Zinke’s conduct reportedly referred to Justice Department

The Justice Department is reportedly investigating Interior Secretary Ryan Zinke after a probe into his conduct was referred by the Interior Department’s internal watchdog.

Interior’s inspector general is currently conducting multiple investigations into Zinke possible use of his office for personal gain, including a Montana land deal backed by the chairman of oil giant Halliburton and a decision not to grant two tribes approval for a casino to be operated in Connecticut. One of the investigations has been referred to the Justice Department, the Washington Post reported Tuesday, although anonymous sources did not clarify which one and neither agency offered comment to the Post.

Zinke told CNN he hasn’t been contacted directly by the Justice Department. “I follow all rules, procedures, regulations and most importantly the law,” he said. “This is another politically driven investigation that has no merit.”

Organizations critical of the Trump administration appeared to welcome the news.

“The mere possibility that an Interior Secretary’s behavior could result in a federal criminal investigation is deeply disturbing,” said Chris Saeger, the executive director of Western Values Project, in a statement. “One thing is clear: no one is above the law and Secretary Zinke needs to be held accountable for any wrongdoing or misconduct.”

The Interior Department’s watchdog announced in June that it would investigate Zinke’s land deal. A Politico report that month found that a foundation established by both Zinke and his wife was closely tied a multi-million dollar real estate deal, one funded by Halliburton chairman David Lesar. Zinke oversees some 500 million acres of public lands, home to oil drilling opportunities actively sought by companies like Halliburton.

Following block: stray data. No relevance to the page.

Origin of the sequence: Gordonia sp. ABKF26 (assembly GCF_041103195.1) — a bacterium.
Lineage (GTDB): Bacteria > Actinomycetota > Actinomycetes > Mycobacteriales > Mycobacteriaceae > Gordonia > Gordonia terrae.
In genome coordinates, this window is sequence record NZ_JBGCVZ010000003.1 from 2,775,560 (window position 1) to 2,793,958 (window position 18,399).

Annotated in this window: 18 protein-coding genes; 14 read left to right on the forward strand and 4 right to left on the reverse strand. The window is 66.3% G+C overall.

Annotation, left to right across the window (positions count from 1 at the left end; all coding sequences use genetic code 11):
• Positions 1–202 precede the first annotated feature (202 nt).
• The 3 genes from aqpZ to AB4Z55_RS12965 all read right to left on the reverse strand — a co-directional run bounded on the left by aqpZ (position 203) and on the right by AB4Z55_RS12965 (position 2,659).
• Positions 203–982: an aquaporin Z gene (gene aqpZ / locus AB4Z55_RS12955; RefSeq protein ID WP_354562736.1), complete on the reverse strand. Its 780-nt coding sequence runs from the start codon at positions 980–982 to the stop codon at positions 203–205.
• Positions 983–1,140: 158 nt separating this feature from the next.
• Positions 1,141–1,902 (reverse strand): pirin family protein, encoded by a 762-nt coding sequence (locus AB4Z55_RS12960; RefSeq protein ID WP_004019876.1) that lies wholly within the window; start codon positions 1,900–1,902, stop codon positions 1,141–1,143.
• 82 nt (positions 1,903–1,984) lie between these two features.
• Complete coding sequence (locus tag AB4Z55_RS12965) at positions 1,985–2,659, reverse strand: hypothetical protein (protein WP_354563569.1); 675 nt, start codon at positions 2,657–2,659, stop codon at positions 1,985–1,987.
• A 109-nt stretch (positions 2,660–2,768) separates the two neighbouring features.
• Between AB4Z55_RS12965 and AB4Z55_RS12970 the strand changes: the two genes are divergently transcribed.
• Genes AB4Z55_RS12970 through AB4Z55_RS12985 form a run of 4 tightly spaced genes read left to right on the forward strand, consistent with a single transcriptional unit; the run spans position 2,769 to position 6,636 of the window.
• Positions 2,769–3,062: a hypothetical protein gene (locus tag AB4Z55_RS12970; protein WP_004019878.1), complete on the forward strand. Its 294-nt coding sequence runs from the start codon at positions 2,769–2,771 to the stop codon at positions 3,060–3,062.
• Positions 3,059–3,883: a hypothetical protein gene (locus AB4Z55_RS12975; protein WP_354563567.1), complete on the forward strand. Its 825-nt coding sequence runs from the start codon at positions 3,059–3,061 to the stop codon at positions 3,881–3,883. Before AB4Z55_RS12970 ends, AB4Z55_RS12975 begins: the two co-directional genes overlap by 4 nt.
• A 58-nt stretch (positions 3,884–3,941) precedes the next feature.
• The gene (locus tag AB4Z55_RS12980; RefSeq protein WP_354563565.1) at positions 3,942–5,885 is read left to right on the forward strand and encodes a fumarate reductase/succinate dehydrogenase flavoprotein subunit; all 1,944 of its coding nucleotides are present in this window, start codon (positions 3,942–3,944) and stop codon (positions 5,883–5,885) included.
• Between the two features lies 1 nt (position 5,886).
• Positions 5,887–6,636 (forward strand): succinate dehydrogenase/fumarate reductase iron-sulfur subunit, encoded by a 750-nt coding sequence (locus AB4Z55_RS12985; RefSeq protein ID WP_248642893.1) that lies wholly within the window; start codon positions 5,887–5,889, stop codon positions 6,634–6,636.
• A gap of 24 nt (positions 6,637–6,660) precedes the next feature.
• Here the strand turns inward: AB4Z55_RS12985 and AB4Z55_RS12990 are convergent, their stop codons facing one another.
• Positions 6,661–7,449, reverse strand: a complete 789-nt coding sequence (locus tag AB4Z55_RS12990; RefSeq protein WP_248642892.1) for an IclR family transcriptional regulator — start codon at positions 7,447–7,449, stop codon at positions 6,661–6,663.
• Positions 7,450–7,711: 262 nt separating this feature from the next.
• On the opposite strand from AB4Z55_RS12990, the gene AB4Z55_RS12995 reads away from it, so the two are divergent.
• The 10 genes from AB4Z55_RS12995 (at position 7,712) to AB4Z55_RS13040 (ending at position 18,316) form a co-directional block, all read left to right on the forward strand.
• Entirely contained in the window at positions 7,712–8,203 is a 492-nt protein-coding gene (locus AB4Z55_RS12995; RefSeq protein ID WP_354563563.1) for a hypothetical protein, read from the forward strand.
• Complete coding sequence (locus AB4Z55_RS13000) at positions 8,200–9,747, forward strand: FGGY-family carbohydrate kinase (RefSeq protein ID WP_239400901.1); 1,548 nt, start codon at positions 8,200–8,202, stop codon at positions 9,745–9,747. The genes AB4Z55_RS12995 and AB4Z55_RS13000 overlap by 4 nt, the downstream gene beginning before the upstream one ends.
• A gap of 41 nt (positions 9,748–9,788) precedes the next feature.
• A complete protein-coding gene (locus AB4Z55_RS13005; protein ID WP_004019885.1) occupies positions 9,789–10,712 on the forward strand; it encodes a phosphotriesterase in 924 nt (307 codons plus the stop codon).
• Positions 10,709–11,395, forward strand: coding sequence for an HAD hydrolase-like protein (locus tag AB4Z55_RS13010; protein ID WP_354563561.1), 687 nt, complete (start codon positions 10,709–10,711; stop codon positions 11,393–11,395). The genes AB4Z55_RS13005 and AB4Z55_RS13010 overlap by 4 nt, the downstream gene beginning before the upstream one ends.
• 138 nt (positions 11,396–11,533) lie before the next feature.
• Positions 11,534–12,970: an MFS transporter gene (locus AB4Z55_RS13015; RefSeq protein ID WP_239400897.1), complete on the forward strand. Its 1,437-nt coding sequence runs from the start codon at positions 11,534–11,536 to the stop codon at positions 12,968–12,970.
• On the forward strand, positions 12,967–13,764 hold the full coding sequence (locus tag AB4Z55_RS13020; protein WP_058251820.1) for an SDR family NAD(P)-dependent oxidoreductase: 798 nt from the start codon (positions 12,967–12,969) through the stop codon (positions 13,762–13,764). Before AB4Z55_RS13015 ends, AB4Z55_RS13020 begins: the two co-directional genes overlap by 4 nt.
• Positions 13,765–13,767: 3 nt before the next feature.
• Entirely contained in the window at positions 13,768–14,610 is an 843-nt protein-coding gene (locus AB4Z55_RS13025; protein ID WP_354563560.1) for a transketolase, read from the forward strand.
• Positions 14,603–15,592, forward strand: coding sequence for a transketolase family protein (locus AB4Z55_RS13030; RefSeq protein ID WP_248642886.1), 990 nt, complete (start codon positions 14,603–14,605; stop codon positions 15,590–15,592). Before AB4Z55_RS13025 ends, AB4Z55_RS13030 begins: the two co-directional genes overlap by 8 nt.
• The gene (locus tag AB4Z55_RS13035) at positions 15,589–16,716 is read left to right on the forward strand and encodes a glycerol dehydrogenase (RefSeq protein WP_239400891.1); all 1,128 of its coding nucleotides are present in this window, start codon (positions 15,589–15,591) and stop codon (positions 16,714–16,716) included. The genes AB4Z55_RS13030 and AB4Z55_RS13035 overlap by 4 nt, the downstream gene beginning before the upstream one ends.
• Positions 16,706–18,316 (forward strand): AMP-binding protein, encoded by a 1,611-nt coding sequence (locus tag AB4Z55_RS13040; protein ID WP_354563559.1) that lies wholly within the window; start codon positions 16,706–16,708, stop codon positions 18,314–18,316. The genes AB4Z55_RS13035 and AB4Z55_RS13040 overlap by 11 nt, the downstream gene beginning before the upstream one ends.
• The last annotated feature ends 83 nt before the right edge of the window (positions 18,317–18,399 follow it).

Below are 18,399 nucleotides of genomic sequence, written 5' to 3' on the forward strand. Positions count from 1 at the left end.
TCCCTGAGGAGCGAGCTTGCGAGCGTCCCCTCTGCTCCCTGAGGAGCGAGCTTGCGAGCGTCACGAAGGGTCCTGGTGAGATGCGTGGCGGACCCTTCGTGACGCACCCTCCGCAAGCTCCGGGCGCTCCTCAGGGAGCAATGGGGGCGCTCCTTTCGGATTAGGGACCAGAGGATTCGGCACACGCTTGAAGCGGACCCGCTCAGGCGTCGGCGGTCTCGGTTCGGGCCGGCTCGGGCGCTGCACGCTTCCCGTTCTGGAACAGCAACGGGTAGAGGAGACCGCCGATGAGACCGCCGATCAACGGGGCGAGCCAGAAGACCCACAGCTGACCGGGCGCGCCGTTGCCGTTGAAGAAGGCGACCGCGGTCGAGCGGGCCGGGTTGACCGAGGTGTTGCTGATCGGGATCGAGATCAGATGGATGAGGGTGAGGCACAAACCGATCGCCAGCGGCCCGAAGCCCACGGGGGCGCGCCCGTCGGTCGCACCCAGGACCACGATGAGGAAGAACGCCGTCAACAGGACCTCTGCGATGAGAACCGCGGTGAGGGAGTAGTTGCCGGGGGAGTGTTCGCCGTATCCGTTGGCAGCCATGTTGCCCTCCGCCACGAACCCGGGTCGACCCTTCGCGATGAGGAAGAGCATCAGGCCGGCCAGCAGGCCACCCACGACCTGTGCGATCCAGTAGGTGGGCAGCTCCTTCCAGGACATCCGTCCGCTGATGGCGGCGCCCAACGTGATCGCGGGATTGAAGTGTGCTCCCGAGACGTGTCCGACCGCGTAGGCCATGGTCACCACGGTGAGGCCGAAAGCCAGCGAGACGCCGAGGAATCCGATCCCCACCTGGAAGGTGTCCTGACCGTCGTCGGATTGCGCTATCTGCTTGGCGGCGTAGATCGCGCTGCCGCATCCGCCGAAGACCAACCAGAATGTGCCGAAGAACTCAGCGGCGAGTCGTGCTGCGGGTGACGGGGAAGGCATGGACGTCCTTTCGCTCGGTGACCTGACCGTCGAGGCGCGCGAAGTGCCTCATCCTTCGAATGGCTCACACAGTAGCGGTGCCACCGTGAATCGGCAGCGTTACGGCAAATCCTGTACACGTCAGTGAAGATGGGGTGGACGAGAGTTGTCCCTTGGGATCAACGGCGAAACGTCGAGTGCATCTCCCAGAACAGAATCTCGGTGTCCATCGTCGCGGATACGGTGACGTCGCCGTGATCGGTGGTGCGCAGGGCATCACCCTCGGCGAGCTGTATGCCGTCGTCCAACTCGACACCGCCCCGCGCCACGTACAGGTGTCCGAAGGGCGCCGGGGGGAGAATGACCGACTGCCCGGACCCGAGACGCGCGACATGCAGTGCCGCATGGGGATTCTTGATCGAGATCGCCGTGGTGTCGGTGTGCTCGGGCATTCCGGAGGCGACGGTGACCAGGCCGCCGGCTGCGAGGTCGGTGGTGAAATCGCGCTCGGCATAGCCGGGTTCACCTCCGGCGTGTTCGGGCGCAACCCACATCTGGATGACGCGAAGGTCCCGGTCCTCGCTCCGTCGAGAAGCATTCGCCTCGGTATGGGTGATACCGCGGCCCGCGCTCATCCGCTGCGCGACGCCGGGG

Following queries, Interior’s Deputy Inspector General Mary Kendall told House Democrats her department would examine “reported ongoing involvement in and use of taxpayer resources to advance land developments in Whitefish, Montana” — Zinke’s hometown — and later confirmed that the investigation had been opened in mid-July.

The watchdog is also looking into accusations from two tribes, the Mohegan and Mashantucket Pequot tribes, that Zinke blocked their plans to expand in Connecticut, a move that could benefit gambling giant MGM Resorts International. MGM has a number of Republican supporters in Congress, and lobbyists associated with the corporation have reportedly reached out to Zinke and other Interior officials, seemingly in connection with efforts to stall the tribes’ plans for a third casino.

Zinke has also been accused of seeking to redraw the boundaries for the Grand Staircase Escalante National Monument in Utah as a favor to a state lawmaker.

The inspector general only refers cases to the Justice Department in situations in which the watchdog sees potential criminal violations. Following the referral, the Justice Department must decide whether or not to pursue a criminal investigation into Zinke’s actions.

According to Citizens for Responsibility and Ethics in Washington (CREW), at least 15 federal investigations have been opened into Zinke’s actions as of August 2018. While some have cleared the secretary of wrongdoing, a number have closed due to either a lack of cooperation from the Interior Department or insufficiently maintained records.

This is a developing story and will be updated. 

Source: thinkprogress